First, an offer: I thought I had retired my “book talk” about The Curmudgeon’s Guide to Practicing Law when I moved to London last fall. But I’ll be in the States for a few weeks in late May and June, and I’ve been asked to dust off the talk and give it a few times — at the annual meeting of the Association of Defense Trial Counsel in Detroit, and again in Chicago for Kirkland & Ellis and Greenberg Traurig. So long as I’ll have to flip through my notes and re-learn the talk, I might as well give it for your group, too. Please let me know by email if your law firm is interested.
Second, today’s thesis — and it’s a backwards one: Law firms think more highly of you for the years when you’re not working at the firm.
I’ll start with the easy example: I moved as a sixth-year associate from a small firm in San Francisco to a huge firm in Cleveland. When I arrived at the huge firm in Cleveland, partners treated me surprisingly well. Why?
If you’ve ever met me, you know that it’s not because of my good looks and charm. I think they treated me well because I had not worked at the big firm for the previous six years.
My absence from the firm did two things: First, when I arrived at my big firm, I was a fully functioning lawyer. My contemporaries — people who had been at the firm from their first day out of school — had arrived at the big firm as baby lawyers. They couldn’t do anything, and they asked silly questions. But I had somehow mysteriously arrived at the firm fully functioning, like Athena sprung forth fully formed from Zeus’s brow. I could write briefs, take depositions, and act like a lawyer. Because I arrived at my new firm six years out of school, partners never formed the bad impressions of me that they had formed of my peers.
Second, since I had worked at a small firm, people at the big firm assumed (correctly, in fact, but that’s beside the point) that I had done real things: I had handled arbitrations, argued appeals, and tried cases during my early years as a lawyer. Everyone knew full well that lawyers who had grown up at the big firm had not yet done those things, so I was treated with respect: Not being at the firm was worth more to me than having been at the firm was to others.
That odd truth — not being at the firm can be worth more than being at the firm — extends up into the partnerships ranks.
Suppose a lawyer leaves Bigg & Mediocre for three years to take a government job — to serve perhaps as the Assistant Associate Deputy General Counsel of the United States Department of Doublespeak. When the lawyer returns to the firm, he’s a star! He’s worked at a government agency! He’s presumed to have vital contacts within and without the government! He knows more about Doublespeak than even the firm lawyers who toil away in the firm’s Doublespeak practice!
When the firm decides who will attend beauty contests, the lawyer with the shorter tenure at the firm — the person who took three years off to do government work — is disproportionately likely to be invited to participate. The firm wants to show that it has lawyers with government experience, who know how insiders at the government perceive Doublespeak issues. And the firm assumes (rightly or wrongly) that the years of government work have been a great education — a better education, in fact, than merely slaving away at Bigg & Mediocre.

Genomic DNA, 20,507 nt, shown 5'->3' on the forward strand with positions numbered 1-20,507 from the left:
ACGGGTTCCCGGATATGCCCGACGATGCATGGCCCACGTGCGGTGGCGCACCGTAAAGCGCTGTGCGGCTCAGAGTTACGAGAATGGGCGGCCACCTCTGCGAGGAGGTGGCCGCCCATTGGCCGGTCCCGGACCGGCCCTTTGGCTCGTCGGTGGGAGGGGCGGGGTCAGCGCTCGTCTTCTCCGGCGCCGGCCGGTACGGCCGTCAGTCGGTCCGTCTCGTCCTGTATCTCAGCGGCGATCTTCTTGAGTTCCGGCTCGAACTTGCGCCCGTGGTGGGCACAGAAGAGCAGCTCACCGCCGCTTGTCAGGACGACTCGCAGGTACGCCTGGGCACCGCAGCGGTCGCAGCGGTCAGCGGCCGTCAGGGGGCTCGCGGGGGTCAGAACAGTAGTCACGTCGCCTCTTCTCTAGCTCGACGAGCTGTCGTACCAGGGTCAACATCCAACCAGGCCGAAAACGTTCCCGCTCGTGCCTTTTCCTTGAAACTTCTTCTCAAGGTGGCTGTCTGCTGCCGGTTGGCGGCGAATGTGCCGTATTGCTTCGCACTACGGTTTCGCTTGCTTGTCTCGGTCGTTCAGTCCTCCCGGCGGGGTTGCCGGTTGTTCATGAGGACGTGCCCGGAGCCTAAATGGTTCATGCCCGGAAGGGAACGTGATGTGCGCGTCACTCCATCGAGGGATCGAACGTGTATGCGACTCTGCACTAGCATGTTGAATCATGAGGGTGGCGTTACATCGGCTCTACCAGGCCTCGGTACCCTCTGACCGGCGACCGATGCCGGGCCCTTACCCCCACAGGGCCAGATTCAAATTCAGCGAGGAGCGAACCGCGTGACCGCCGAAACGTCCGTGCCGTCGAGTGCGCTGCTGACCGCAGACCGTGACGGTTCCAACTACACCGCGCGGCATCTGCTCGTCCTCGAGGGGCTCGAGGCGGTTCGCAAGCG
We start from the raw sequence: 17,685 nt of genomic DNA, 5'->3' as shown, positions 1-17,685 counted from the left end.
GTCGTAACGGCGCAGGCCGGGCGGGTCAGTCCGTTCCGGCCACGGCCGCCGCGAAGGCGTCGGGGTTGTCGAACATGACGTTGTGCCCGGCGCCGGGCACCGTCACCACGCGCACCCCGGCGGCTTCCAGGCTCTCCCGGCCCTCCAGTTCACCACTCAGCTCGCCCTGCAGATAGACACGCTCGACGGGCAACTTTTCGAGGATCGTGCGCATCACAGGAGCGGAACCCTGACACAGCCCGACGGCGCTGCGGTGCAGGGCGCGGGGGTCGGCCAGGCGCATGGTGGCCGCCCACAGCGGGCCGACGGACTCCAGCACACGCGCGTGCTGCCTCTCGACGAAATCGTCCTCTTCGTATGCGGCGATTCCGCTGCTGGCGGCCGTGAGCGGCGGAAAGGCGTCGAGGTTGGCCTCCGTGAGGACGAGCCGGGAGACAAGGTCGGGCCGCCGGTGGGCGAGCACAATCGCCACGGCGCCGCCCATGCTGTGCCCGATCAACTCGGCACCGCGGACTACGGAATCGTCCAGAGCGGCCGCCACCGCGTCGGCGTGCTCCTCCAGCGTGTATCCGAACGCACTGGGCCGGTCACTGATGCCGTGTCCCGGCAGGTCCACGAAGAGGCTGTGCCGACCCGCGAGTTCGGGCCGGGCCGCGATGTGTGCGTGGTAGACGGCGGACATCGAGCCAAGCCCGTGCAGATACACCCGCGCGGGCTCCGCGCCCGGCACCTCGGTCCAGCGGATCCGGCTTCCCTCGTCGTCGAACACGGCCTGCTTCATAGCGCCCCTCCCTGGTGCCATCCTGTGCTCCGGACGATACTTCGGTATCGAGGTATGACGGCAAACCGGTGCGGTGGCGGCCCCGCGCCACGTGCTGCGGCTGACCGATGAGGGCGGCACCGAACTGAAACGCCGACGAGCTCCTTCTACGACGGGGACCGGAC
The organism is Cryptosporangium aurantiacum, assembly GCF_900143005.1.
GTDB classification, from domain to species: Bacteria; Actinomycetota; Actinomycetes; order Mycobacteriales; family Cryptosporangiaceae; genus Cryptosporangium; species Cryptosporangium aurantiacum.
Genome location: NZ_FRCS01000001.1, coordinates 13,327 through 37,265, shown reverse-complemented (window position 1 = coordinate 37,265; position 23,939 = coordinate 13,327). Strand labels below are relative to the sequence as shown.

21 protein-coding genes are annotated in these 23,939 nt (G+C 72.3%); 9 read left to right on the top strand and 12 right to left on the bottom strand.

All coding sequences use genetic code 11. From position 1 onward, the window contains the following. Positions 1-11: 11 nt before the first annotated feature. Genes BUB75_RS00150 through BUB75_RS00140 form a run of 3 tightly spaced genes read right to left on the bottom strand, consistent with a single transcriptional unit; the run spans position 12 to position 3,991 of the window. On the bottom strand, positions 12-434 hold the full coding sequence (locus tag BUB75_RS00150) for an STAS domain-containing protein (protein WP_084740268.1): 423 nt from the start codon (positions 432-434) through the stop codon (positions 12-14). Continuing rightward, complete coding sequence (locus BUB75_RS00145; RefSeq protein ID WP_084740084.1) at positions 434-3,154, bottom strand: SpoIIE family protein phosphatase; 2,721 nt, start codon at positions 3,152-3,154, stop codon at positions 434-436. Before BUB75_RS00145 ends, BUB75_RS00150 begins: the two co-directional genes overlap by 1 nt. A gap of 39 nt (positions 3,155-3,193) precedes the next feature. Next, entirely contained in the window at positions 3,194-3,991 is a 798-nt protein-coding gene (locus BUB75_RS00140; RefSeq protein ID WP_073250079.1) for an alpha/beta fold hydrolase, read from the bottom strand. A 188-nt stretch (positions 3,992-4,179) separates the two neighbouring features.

The firm thus places a higher value on people who have not been at the firm than it places on those who have stayed put throughout the years.
Here’s another example: Your firm is trying to expand a particular practice. An existing partner offers to take the lead on the initiative; to that end, he asks colleagues to provide introductions and otherwise cross-sell his services to existing clients.
Unless your firm is unusual, good luck with that. The partner can beg, cajole, and threaten, but it’s quite unlikely that anyone will arrange introductions for him.
What does the firm do after the existing partner is unable to expand the desired practice? Hire the magic lateral, of course! And the lateral partner — despite being new to the firm, not yet having shown any loyalty, and not necessarily being a particularly good lawyer — is likely to get the introductions, because the managing partner wants to integrate the new guy and help build the practice.
Remarkable: If you’re at the firm, you’re worth little. If you’re not at the firm, you’re valuable.
Law firms shouldn’t automatically conclude that time spent away from the firm is more valuable than time spent at it. A stint in the government could reflect a tremendous education, or it could reflect years mired in meaningless meetings dealing with bureaucratic minutiae. Government work could be more valuable than firm work, or it could be less valuable. So, too, with time spent at other law firms.
Firms should be wary of giving too much respect to people who have arrived late to, or chosen to leave, the firm. If firms overvalue time spent away from the joint, then lawyers will eventually learn that the way to succeed is to move on. That may not be a lesson firms want to teach.
Mark Herrmann is the Chief Counsel – Litigation and Global Chief Compliance Officer at Aon, the world’s leading provider of risk management services, insurance and reinsurance brokerage, and human capital and management consulting. He is the author of The Curmudgeon’s Guide to Practicing Law and Inside Straight: Advice About Lawyering, In-House And Out, That Only The Internet Could Provide (affiliate links). You can reach him by email at firstname.lastname@example.org.